Your Guide to Tax Forms

Alden Wicker

If LearnVest ran the IRS, we would name forms things like “Work” form, “Self-Employed” form and “Oops, You Made a Mistake” form.

But of course, we don’t run the government, and instead we are directed to a jumble of letters and numbers. C’est la taxes.

Hey, we do what we can. So we’ll walk you through the most commonly used tax forms, when you need them and where to get them.

There are a lot, so we’ve ordered them by First, Second and Finish. Skim the titles to find the ones for you. And if you need a form that is not linked here (because, honestly, there are hundreds) you can most certainly find it by using the IRS’s search function.

Let’s get started, shall we?

First: The Basics

Before tax time even begins, you’ve already filled out certain forms. Others are coming in the mail. You won’t need to download either for the purpose of filing your return this April, but if you familiarize yourself with them, your life will be much easier, we promise.

Fill It Out at Work: W-4

This is the form you fill out when you start a new job or have a major life event like getting married, buying a house or having a baby. It tells your employer how much to withhold from your paycheck for taxes. You should be familiar with this form not because you need it at tax time, but because if you decide to change your withholding or how many dependents you have, you will need to ask your HR department for a W-4 to fill out.

Checklist: I Want to Fill Out My W-4 Withholding Form

Fill It Out as a Freelancer: W-9

If you’re self-employed, clients or companies that hire you as a contractor might ask you to fill this out when you take the job. It’s a simple document that only includes your name, address, Social Security Number and maybe your tax identification number if, instead of working as an individual, you are part of a company that’s been contracted. You would also use this form if your tax ID doesn’t match the IRS’s records or if you are subject to withholding, which means that the IRS has informed you that you owe taxes and are subject to mandatory withholding.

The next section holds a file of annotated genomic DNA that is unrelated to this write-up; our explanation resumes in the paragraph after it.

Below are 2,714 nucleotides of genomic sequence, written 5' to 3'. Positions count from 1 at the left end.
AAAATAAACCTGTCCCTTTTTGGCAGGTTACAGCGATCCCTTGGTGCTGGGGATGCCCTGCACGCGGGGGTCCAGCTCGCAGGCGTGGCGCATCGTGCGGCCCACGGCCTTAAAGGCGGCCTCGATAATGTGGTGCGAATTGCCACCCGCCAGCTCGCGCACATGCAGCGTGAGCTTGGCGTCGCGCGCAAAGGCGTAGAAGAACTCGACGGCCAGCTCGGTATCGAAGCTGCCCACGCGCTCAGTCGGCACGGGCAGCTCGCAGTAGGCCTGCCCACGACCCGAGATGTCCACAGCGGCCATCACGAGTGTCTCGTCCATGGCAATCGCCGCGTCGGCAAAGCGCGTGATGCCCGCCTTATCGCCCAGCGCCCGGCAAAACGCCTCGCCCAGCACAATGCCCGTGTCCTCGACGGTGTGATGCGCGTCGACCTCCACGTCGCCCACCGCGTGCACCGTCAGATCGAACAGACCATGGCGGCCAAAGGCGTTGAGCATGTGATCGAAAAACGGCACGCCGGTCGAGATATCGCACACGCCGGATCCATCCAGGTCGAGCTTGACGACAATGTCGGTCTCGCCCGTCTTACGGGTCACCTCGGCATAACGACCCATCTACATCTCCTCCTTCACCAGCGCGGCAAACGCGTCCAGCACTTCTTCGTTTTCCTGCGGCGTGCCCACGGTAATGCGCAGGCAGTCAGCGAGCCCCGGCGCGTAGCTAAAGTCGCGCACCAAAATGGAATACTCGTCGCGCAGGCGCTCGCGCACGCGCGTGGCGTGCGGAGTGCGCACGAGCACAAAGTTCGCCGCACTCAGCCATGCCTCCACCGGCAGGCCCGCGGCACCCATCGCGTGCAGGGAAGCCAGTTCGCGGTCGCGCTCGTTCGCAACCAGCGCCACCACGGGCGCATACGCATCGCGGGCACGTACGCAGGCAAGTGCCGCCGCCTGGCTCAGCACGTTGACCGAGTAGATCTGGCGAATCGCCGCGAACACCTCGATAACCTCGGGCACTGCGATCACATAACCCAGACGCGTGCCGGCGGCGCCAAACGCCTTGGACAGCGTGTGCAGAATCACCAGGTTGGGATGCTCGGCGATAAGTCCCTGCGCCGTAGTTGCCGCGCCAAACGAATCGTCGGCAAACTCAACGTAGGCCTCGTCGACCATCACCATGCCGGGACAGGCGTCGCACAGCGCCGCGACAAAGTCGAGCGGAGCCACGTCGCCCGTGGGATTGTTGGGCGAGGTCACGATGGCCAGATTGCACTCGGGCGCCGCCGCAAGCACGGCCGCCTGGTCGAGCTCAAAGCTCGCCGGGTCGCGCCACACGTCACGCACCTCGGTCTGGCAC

RELATED: Your Taxes … If You’re a Freelancer

tax forms

Get This From Your Employer: W-2

This is the form you get in the mail from your employer (or employers if you freelance or had more than one job) after the end of the year. If it doesn’t arrive by mid-February, contact your employer(s) and ask that they send it, because it is crucial for filing a correct tax return. It tallies how much you earned and paid in federal and local income taxes and Social Security. It will also tell you how much you put aside for a 401(k) or pretax spending accounts (say, for health care or dependent care) if you chose to do so.

Get This From Your Clients: 1099

If you’re self-employed, clients or companies that hire you as a contractor and/or freelancer might send this to you before the tax filing deadline. It gives you a summary of money they’ve paid to you, which is, hence, the amount that you need to pay taxes on. Make sure the amounts listed on your W-2s and 1099s match exactly what you put on your return. The IRS automatically flags returns with inconsistencies for potential audit.